Bell's narrative provides us with a stirring image as the "dampness in the air" makes the Christ figure appear as if He had been weeping. He backs this up with the string driven, and guitar/bass/drums free, "Timelessness" (**1/2). This is probably the main flaw in the album, as it would have been better off closing with "Resurrection." "Timelessness" comes off as "Resurection-lite" and is somewhat of an anti-climax both musically and in terms of the story.
Overall this album has just about everything going for it, and what few flaws it has are easily overlooked in the context of the concept album.
This was the first Fear Factory cd I ever purchased. When I first heard it I loved it. I think I gave it a 90. The album just blew me away. So why did I praise it so highly? Well, I never heard their older stuff and this was the first metal cd I ever bought. I was listening to The Tea Party all day(I still do and a great band they are) and one day I saw Obsolete on sale so I bought it. Of course being a fan of Front Line Assembly will only make me even more anxious to hear this band. So in the cd goes and out comes my review...
The album starts with Shock and a nice opener it is. Burton screams "Shock" with all his might and vocal power. The song features a nice clean-vocal chorus backed by the usually keyboard power.
We hae Edgecrusher which is said to be one of Chirstian's favorite songs. The song is probably the most straightforward on the album. It's heavy and fits fairly well on the second track. Some will notice the use of a DJ. While I normally feel DJs have no business in metal, it seems to work well. However, they are playing with fire and this becomes far too evident on their next album with the song "Back the Fuck Up".
Smasher/Devourer is probably the least accessible song on the album. It features almost no chrous and spans for over 5 minutes. However, when Burton does his clean vocals they sound great. When he sings "Salvation" it just seems so nautral. The song is the heaviest on the album but is by no means a bad song.
Securition(Police State 2000) has an extremely chrous. It somewhat reminds me of Self Bia Resistor but with more keyboards and snare drum hitting. A strong song throughout but it gets a little too predictable. At this point of the album things are getting just that. Thankful the next track throws a monkey wrench into things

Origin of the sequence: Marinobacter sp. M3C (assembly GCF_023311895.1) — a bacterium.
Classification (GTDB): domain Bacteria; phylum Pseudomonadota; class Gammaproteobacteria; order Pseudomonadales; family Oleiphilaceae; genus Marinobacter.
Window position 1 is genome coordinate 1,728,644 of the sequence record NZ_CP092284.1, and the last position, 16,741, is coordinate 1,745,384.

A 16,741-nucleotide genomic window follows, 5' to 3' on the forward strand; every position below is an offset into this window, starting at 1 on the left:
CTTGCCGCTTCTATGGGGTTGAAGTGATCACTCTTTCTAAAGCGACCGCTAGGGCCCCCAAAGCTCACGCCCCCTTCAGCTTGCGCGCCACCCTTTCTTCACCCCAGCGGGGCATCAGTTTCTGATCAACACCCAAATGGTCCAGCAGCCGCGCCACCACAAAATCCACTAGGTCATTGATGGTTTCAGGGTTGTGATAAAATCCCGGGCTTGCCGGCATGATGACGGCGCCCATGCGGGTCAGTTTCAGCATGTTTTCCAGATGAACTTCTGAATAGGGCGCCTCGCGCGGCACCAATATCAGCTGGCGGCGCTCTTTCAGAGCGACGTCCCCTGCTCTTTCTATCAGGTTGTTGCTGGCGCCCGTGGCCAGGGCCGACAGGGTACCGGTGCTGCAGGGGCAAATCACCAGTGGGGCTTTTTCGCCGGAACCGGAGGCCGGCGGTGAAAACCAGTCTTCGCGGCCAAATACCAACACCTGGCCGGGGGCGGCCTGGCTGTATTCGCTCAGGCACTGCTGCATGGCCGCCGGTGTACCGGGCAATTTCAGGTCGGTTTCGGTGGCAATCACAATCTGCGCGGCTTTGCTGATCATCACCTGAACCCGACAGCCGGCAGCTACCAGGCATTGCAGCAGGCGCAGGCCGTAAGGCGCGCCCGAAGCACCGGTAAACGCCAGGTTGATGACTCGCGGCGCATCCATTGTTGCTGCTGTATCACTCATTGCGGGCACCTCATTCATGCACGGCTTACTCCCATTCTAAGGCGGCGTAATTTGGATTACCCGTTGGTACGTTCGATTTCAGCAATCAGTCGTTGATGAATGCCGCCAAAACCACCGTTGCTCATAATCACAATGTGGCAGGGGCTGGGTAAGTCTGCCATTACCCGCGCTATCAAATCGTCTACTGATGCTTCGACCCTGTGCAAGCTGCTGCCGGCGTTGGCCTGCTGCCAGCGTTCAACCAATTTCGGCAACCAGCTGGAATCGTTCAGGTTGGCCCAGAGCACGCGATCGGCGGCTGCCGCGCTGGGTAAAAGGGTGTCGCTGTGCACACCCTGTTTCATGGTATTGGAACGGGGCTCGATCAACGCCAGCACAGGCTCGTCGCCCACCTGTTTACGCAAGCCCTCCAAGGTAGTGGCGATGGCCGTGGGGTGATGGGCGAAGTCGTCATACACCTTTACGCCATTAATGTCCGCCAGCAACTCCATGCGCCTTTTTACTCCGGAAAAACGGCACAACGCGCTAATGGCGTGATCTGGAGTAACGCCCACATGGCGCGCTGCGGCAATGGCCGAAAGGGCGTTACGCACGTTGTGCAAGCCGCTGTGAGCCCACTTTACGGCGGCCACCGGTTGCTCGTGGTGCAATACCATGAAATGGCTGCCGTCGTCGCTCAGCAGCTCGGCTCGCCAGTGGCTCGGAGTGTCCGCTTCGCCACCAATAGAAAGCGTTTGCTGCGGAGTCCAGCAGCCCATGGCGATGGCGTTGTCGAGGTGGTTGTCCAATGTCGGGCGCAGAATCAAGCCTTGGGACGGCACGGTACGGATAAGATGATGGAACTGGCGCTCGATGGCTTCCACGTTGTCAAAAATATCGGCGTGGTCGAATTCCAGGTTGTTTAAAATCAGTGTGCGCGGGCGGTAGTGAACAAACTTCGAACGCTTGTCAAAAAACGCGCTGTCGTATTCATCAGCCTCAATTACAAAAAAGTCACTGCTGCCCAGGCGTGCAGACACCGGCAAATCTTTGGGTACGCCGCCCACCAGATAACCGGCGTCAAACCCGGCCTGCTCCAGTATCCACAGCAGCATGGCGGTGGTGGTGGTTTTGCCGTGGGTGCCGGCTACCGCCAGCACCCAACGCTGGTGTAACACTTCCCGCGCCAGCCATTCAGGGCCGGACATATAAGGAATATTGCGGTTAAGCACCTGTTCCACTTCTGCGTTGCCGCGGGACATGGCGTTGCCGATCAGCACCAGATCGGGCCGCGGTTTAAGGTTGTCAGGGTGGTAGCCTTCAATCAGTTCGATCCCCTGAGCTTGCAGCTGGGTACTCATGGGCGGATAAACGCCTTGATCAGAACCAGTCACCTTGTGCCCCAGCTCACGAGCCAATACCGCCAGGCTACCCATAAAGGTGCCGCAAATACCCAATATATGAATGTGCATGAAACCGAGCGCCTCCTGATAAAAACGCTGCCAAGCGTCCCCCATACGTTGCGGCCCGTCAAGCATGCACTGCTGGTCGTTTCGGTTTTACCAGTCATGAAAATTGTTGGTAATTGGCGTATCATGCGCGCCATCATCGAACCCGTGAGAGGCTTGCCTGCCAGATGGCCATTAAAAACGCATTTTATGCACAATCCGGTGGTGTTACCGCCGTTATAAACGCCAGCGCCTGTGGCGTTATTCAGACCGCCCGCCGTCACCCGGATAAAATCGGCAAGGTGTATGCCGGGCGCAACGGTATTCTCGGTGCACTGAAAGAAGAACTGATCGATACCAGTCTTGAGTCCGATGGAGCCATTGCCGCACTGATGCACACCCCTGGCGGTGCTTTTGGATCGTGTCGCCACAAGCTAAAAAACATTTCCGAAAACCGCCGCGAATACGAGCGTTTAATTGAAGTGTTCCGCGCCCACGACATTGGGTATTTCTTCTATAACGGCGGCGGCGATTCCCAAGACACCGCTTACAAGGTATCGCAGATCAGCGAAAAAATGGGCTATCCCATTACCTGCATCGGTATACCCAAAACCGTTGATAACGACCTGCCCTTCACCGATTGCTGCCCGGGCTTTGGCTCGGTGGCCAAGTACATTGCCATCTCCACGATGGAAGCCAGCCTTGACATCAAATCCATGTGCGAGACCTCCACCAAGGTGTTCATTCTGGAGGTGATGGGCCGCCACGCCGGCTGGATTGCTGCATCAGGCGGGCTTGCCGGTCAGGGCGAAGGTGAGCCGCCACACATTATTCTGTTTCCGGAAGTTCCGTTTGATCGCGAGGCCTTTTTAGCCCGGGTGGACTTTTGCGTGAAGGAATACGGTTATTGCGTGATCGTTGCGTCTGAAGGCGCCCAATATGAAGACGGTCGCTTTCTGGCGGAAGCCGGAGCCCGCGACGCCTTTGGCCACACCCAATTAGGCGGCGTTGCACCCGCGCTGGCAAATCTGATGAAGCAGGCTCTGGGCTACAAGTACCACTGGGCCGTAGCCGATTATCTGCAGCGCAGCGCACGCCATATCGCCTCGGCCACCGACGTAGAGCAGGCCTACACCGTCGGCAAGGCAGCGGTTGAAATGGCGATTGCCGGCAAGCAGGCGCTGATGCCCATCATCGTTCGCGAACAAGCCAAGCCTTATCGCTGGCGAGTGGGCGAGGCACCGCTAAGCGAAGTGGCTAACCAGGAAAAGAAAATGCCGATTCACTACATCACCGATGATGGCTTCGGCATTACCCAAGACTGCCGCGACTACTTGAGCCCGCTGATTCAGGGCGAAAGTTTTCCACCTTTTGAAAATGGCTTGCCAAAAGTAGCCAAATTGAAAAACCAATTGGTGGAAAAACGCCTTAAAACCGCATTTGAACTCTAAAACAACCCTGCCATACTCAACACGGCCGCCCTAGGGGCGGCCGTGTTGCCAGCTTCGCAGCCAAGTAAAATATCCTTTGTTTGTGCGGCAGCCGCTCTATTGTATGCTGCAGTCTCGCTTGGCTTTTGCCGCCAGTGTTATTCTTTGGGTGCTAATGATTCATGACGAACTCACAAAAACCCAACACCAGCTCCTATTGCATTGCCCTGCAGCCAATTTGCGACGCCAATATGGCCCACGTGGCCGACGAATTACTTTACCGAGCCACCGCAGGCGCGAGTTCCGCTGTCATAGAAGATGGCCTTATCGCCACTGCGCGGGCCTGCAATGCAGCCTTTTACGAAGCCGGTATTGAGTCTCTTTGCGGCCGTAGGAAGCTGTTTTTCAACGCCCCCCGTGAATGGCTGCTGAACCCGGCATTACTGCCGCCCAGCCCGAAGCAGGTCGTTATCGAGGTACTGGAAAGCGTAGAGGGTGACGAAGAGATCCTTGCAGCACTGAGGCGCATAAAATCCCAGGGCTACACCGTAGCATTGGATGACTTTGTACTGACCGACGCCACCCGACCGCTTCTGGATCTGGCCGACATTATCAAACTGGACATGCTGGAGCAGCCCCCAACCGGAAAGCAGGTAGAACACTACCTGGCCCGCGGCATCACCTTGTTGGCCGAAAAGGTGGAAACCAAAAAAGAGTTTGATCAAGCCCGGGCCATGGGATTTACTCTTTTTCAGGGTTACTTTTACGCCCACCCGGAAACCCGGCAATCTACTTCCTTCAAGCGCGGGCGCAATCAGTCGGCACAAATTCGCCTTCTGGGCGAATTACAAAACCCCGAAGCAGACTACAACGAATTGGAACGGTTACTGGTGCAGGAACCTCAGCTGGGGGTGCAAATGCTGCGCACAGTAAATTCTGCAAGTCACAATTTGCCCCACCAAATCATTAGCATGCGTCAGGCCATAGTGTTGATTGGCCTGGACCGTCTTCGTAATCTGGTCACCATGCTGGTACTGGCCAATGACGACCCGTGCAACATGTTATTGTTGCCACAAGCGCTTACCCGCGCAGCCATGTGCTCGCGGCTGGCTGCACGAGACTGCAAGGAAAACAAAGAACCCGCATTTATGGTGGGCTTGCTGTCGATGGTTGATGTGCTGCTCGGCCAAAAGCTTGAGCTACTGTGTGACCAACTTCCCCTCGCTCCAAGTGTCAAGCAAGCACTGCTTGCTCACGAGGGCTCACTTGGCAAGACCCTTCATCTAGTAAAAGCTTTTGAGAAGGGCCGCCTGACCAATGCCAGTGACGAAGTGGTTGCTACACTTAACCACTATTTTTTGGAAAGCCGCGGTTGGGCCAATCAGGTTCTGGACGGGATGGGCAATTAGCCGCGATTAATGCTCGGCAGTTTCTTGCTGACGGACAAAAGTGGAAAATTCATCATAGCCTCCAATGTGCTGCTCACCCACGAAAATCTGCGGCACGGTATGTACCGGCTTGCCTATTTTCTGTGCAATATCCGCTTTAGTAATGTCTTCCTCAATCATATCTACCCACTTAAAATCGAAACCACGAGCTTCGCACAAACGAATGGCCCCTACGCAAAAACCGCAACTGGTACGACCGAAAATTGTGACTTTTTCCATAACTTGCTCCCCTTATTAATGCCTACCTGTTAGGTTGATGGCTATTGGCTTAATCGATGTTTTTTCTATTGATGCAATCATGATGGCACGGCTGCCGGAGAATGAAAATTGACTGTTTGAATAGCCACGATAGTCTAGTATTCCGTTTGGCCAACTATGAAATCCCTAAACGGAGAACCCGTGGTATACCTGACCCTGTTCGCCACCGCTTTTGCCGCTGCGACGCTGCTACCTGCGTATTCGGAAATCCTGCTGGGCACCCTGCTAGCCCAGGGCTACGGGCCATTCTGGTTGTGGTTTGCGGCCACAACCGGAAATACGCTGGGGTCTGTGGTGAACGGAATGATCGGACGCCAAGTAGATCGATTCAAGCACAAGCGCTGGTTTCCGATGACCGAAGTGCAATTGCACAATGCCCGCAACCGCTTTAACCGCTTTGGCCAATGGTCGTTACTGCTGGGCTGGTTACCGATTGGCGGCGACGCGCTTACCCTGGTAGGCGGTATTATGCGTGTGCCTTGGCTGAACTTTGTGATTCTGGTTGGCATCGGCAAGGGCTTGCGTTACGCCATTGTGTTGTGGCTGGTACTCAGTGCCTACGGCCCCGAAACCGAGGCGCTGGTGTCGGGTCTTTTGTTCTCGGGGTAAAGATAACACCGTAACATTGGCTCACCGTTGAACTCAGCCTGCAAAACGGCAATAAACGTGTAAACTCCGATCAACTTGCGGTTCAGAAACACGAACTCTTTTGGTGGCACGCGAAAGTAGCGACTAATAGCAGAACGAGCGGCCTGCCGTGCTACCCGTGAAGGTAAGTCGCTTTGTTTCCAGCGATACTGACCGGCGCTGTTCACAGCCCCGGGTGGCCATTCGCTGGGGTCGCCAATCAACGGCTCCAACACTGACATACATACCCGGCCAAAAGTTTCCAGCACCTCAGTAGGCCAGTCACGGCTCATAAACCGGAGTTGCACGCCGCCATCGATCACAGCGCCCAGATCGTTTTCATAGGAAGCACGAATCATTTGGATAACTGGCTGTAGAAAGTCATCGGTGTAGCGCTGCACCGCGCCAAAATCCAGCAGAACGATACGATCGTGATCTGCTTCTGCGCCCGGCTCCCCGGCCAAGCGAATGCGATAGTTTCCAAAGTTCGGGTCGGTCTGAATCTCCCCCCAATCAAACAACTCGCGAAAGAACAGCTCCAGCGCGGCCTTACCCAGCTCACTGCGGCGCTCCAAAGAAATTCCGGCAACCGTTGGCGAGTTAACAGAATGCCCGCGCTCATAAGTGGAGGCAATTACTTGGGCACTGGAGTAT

Decent is an extremely catchy song throughout. The vocals arent harsh and the keyboards and guitar just have this radio-hit feel to them. It is a surprise to me that this song wasnt a hit. It is one of the most melodic things the band has ever done. The song is straightforward and doesnt offer anything new, but is a good song nevertheless.
Hi-tech Hate sounds similar to Securition(Police State 2000). Nothing new here. Just a basica Obsolete-session song. Not a bad one and pretty catchy. Both melodic and death vocals used here.
Freedom or Fire is my personal favorite song on the album. It is a lot darker than the other tracks and features a killer chrous with Burton's vocals sounding better than ever. He utilizes his voice to the fullest potential. Why he didnt do this on Digimortal is a mystery. A really nice song with extremely hard snare drum hitting.
Obsolete is another straightforward song much like Edgecrusher. There is some interesting tom action during a fairly easy chrous to chant. The Gary Numan intro sets up the song. A faitrly basic Fear Factory song. I tend to pass over this one a bit because it is too predictable
Resurrection is the bands attempt at a progressive ballad. The band sounds at home on this one after doing A Therpay for Pain on their last album. The song is strong and features absolutely no death-metal vocals. There are also some orchestrated music going on which adds to the song's qualitiy. More progressive than any other of Fear Factory's work
Timelessness is the closes balled. It resembles Front Line Assembly more than anything else(figures since Rhys Fulber is doing the keyboards). The song has no drums, almost no guitars, and no bass. A song based on keys and just keys. A fitting closer but were two closing ballads needed for a 10track album? Still it sounds fine
While the album is a good one it lacks diversity. Sure thing band used a DJ and an orchestra but thats not going to cut it. Some of thr songs get very predictable and Dino needs to play some moer riffs. Overall I like this cd a little more than I should. Maybe its because of the weakness of Digimortal. Not the bands strongest release, but far better than all those mallcore junk.